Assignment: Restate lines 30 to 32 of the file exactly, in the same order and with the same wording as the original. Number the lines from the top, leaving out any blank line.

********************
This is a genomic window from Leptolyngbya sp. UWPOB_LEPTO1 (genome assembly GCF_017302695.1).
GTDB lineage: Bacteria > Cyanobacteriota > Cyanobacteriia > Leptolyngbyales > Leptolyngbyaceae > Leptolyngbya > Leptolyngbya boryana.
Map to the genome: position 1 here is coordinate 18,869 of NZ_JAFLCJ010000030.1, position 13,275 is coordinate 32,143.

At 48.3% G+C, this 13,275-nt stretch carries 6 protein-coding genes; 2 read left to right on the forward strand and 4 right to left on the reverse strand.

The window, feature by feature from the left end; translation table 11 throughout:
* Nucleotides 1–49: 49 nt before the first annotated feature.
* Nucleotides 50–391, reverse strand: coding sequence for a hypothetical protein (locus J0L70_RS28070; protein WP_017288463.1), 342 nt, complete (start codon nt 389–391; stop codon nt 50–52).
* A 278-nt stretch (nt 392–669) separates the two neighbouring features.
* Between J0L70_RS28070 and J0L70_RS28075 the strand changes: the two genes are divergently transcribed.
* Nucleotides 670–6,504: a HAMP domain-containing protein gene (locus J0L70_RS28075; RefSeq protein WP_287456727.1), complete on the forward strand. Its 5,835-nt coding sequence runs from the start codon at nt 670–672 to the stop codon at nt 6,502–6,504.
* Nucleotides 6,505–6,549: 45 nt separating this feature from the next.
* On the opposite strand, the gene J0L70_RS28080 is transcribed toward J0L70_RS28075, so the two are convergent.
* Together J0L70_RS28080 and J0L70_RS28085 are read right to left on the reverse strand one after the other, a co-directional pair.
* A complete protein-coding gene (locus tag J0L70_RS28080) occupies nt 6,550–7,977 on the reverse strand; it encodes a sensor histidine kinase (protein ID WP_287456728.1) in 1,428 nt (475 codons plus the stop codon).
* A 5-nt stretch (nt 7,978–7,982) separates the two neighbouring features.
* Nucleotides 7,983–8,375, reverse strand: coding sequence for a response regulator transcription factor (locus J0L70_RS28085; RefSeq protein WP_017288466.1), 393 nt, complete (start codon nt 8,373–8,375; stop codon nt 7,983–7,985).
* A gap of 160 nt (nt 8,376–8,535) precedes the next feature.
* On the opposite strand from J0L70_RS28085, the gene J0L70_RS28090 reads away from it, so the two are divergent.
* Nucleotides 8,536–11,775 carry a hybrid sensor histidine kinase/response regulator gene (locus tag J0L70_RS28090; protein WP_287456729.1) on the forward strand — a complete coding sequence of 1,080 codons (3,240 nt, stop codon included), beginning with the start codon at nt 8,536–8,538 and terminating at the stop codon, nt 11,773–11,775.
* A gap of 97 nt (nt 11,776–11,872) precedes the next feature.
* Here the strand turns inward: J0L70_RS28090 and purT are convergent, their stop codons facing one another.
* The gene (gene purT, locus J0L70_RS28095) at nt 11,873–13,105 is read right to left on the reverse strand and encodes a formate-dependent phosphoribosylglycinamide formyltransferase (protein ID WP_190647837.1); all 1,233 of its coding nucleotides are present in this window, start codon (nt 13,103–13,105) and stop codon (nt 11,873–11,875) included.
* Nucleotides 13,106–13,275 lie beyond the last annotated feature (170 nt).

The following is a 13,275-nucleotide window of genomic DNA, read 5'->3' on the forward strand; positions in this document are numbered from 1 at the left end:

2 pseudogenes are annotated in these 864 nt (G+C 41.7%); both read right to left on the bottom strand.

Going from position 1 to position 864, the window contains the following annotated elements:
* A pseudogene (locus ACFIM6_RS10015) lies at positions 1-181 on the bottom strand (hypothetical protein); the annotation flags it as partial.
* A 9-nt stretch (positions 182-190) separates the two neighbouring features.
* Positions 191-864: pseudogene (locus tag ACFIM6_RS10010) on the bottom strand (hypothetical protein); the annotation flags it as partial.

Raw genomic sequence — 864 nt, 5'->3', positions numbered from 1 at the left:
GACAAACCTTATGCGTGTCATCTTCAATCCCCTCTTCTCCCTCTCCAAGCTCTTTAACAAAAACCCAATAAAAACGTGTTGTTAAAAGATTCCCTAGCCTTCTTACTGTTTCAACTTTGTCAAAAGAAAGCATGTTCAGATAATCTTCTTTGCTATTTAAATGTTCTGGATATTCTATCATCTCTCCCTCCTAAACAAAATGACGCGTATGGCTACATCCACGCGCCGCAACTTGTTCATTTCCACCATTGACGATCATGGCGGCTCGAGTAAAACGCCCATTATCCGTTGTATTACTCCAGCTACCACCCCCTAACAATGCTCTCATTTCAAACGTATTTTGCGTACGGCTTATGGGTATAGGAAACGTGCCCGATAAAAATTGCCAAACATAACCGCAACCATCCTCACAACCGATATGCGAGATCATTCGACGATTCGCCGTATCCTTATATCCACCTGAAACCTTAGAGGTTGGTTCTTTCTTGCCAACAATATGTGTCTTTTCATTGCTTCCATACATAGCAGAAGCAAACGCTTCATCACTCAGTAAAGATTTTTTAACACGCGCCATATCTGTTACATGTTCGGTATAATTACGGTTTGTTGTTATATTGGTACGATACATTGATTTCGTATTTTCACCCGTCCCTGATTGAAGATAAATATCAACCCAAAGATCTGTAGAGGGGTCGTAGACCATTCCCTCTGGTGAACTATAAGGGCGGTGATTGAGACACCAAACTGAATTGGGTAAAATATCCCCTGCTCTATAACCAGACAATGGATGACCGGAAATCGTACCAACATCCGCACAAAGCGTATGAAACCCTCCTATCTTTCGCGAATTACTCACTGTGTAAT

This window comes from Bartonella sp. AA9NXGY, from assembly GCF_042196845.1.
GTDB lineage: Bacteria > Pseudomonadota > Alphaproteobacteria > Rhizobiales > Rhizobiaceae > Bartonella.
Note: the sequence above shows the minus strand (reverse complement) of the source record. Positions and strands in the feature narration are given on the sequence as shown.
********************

Raw genomic sequence — 864 nt, 5'->3', positions numbered from 1 at the left:
GACAAACCTTATGCGTGTCATCTTCAATCCCCTCTTCTCCCTCTCCAAGCTCTTTAACAAAAACCCAATAAAAACGTGTTGTTAAAAGATTCCCTAGCCTTCTTACTGTTTCAACTTTGTCAAAAGAAAGCATGTTCAGATAATCTTCTTTGCTATTTAAATGTTCTGGATATTCTATCATCTCTCCCTCCTAAACAAAATGACGCGTATGGCTACATCCACGCGCCGCAACTTGTTCATTTCCACCATTGACGATCATGGCGGCTCGAGTAAAACGCCCATTATCCGTTGTATTACTCCAGCTACCACCCCCTAACAATGCTCTCATTTCAAACGTATTTTGCGTACGGCTTATGGGTATAGGAAACGTGCCCGATAAAAATTGCCAAACATAACCGCAACCATCCTCACAACCGATATGCGAGATCATTCGACGATTCGCCGTATCCTTATATCCACCTGAAACCTTAGAGGTTGGTTCTTTCTTGCCAACAATATGTGTCTTTTCATTGCTTCCATACATAGCAGAAGCAAACGCTTCATCACTCAGTAAAGATTTTTTAACACGCGCCATATCTGTTACATGTTCGGTATAATTACGGTTTGTTGTTATATTGGTACGATACATTGATTTCGTATTTTCACCCGTCCCTGATTGAAGATAAATATCAACCCAAAGATCTGTAGAGGGGTCGTAGACCATTCCCTCTGGTGAACTATAAGGGCGGTGATTGAGACACCAAACTGAATTGGGTAAAATATCCCCTGCTCTATAACCAGACAATGGATGACCGGAAATCGTACCAACATCCGCACAAAGCGTATGAAACCCTCCTATCTTTCGCGAATTACTCACTGTGTAAT

This window comes from Bartonella sp. AA9NXGY, from assembly GCF_042196845.1.